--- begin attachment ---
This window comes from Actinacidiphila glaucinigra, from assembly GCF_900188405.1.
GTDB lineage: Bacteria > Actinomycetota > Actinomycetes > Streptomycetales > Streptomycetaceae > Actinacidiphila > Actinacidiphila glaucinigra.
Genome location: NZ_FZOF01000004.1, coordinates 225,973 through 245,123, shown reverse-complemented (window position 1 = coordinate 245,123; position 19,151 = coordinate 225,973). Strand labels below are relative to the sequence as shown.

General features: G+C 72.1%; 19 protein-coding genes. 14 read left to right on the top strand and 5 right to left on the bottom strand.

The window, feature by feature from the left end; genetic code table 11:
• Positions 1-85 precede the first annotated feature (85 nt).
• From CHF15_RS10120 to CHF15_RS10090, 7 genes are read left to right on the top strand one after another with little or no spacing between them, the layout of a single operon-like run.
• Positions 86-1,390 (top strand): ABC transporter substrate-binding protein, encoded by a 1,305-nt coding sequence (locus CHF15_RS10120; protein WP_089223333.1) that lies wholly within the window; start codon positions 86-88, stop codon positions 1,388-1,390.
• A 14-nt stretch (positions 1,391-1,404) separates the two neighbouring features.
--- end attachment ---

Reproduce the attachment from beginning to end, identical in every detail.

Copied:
This window comes from Actinacidiphila glaucinigra, from assembly GCF_900188405.1.
GTDB lineage: Bacteria > Actinomycetota > Actinomycetes > Streptomycetales > Streptomycetaceae > Actinacidiphila > Actinacidiphila glaucinigra.
Genome location: NZ_FZOF01000004.1, coordinates 225,973 through 245,123, shown reverse-complemented (window position 1 = coordinate 245,123; position 19,151 = coordinate 225,973). Strand labels below are relative to the sequence as shown.

General features: G+C 72.1%; 19 protein-coding genes. 14 read left to right on the top strand and 5 right to left on the bottom strand.

The window, feature by feature from the left end; genetic code table 11:
• Positions 1-85 precede the first annotated feature (85 nt).
• From CHF15_RS10120 to CHF15_RS10090, 7 genes are read left to right on the top strand one after another with little or no spacing between them, the layout of a single operon-like run.
• Positions 86-1,390 (top strand): ABC transporter substrate-binding protein, encoded by a 1,305-nt coding sequence (locus CHF15_RS10120; protein WP_089223333.1) that lies wholly within the window; start codon positions 86-88, stop codon positions 1,388-1,390.
• A 14-nt stretch (positions 1,391-1,404) separates the two neighbouring features.